Natures Aid Red Yeast Rice provides 10mg of Monacolin K per daily serving. Monacolin K helps maintain normal blood cholesterol levels.

Another effective antioxidant that is useful in supporting cardiovascular health is the reduced form of Coenzyme Q10 (Co-Q-10) also known as Ubiquinol. Both Coenzyme Q10 and Ubiquinol have been shown to be supportive in maintaining optimal cardiovascular health2 and the wealth of evidence for the supportive role they play is growing.
Indeed the levels of these nutrients is so important for heart health that a 75% reduction in the body’s Co-Q-10 level leads to the heart ceasing to function, making it vitally important that we maintain adequate levels. Co-Q-10 also enhances the antioxidant activities of Vitamin E, helping to maintain healthy arteries. Healthy levels of Co-Q-10 are associated with a strong pumping action in the heart and less resistance to blood flow. Reducing the resistance to blood flow is associated with healthy blood pressure.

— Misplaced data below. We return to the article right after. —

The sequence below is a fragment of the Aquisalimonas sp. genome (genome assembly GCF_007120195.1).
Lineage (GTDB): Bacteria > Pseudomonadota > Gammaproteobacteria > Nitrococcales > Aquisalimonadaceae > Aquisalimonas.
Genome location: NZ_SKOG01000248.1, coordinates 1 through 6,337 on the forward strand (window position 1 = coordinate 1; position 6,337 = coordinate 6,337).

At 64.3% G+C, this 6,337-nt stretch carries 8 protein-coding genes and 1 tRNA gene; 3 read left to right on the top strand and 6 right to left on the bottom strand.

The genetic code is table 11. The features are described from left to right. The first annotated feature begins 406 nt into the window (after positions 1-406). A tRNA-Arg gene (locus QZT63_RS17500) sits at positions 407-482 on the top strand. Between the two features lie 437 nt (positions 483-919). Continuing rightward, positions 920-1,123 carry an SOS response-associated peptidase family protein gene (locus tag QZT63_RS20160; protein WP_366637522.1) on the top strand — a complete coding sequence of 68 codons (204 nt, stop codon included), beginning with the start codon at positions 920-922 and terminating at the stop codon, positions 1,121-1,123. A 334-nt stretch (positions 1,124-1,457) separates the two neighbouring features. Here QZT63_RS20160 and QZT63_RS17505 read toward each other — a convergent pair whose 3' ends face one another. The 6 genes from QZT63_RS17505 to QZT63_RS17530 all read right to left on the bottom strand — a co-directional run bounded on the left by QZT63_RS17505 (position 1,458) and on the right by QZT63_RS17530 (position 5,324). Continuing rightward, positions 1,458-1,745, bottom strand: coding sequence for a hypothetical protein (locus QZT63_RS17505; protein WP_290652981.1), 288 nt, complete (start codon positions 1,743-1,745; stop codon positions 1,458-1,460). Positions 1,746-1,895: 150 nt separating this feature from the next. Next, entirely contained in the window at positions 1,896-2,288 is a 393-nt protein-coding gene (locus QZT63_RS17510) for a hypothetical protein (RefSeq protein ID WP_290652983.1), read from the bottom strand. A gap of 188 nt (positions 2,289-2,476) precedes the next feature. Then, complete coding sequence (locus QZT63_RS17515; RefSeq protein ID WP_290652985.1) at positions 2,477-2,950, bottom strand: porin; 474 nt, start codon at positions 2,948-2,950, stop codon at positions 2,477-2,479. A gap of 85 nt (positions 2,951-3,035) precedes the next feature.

Essential Fatty Acids (EFA) are popular with people looking to give their heart some love. The two major members of the omega-3 group are eicosapentaenoic acid (EPA) and docosahexaenoic acid (DHA) found in oily fish such as sardines, anchovies, herring, mackerel and salmon. Another member of this group is alpha-linolenic acid which is the best omega-3 source for vegetarians and is found in oils such as flaxseed, rapeseed and walnut with flaxseed being the most effective form available as a supplement.
Researchers have identified a link between the concentration of omega-3 fatty acids in tissues, blood, and red blood cells, and the overall health of the cardiovascular system1. Omega-3 fatty acids provide recognized benefits in promoting the wellness of the heart and blood vessels, and the evidence supporting greater omega-3 dietary intake is increasing.

The latest innovation in this market has seen the introduction of omega-3 rich oil from krill. Krill (Euphausia superba) are ocean-living shrimp-like crustaceans that are between 1cm and 6cm long. Krill are an excellent source of Omega-3 essential fatty acids as well as the antioxidant astaxanthin.